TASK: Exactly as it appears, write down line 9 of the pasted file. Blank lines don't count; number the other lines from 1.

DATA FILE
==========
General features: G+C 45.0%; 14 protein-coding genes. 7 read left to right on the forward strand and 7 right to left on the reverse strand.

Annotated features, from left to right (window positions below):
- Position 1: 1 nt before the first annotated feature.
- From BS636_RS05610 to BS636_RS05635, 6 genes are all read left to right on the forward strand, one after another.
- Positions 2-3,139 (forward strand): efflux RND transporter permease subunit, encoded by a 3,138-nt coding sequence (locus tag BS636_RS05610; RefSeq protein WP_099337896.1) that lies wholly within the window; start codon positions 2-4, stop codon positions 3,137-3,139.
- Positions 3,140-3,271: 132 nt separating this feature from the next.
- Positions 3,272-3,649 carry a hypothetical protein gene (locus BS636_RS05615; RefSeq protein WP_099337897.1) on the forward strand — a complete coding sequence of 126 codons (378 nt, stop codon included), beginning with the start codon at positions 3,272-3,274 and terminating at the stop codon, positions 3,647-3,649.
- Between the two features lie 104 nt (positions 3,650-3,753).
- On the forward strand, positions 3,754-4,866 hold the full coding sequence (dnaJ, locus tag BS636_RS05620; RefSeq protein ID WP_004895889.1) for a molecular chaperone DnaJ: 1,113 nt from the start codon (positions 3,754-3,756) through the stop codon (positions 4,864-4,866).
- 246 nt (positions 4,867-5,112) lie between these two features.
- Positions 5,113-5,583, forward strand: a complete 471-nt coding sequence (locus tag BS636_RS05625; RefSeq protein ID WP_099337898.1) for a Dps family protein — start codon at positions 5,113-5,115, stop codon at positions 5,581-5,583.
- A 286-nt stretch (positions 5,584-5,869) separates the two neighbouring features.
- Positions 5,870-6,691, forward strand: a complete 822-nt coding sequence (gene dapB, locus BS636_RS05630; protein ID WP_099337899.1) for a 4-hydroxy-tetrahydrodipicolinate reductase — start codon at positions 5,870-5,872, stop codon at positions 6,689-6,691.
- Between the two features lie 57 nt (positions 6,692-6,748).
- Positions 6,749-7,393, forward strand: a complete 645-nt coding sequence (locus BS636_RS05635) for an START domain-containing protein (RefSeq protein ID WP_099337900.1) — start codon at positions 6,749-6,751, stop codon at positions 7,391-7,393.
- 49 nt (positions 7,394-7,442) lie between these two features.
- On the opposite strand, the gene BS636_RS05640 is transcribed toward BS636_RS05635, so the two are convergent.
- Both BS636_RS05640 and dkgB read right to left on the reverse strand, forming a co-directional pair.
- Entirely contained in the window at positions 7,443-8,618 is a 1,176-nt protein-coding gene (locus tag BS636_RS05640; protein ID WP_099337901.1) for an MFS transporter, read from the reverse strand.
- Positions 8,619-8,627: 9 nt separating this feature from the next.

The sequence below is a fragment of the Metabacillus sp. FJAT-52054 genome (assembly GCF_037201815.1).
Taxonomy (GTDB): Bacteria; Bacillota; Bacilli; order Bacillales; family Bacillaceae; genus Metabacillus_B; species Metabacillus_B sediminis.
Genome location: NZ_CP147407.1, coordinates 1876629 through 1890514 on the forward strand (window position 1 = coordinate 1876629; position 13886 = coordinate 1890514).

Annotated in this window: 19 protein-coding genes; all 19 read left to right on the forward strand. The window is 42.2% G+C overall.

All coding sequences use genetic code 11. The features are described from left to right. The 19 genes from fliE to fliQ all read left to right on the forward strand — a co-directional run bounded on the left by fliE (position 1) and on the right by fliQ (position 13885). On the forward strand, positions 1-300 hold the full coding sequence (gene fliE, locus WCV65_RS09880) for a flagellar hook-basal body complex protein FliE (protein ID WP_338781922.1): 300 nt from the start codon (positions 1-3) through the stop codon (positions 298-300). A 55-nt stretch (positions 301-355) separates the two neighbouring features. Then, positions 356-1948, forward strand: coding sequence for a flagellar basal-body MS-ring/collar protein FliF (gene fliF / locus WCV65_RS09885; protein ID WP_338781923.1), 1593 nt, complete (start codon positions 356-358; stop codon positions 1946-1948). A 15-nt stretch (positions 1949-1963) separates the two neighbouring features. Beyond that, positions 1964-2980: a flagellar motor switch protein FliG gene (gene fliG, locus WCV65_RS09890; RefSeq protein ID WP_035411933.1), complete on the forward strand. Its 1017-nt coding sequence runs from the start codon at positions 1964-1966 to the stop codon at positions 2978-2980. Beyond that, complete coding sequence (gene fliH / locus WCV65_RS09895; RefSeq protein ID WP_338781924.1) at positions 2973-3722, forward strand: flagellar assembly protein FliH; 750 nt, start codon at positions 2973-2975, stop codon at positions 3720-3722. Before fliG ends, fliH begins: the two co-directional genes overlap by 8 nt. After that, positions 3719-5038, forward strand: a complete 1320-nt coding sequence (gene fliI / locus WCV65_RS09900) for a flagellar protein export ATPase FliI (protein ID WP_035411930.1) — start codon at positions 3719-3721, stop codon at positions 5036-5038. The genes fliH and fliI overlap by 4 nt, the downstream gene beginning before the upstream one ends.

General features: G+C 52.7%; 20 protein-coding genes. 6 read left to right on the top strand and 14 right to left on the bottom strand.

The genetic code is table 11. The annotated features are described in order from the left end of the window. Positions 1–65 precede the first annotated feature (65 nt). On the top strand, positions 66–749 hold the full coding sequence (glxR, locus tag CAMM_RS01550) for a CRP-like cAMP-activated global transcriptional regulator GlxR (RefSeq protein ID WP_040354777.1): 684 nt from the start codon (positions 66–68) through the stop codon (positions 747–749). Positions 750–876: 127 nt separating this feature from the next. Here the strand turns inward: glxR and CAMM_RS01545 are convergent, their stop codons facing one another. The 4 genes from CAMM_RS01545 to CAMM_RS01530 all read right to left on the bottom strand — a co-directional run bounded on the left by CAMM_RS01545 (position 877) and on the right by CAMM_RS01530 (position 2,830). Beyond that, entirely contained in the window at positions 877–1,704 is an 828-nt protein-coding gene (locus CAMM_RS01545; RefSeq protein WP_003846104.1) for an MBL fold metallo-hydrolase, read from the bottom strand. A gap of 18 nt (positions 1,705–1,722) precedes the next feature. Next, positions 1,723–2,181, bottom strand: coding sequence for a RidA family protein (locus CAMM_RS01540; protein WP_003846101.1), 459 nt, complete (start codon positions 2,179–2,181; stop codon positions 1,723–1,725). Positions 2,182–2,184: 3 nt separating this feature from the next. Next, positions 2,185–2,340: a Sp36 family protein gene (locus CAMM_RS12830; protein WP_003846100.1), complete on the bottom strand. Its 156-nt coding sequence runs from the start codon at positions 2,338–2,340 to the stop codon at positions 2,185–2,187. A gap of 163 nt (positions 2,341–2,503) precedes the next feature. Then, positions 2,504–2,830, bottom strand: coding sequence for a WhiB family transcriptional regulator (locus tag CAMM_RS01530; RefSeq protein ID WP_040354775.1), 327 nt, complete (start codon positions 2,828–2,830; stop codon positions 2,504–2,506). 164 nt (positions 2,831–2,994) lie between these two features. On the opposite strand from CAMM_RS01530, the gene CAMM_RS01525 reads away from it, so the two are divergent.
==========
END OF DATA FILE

- On the forward strand, positions 3,754-4,866 hold the full coding sequence (dnaJ, locus tag BS636_RS05620; RefSeq protein ID WP_004895889.1) for a molecular chaperone DnaJ: 1,113 nt from the start codon (positions 3,754-3,756) through the stop codon (positions 4,864-4,866).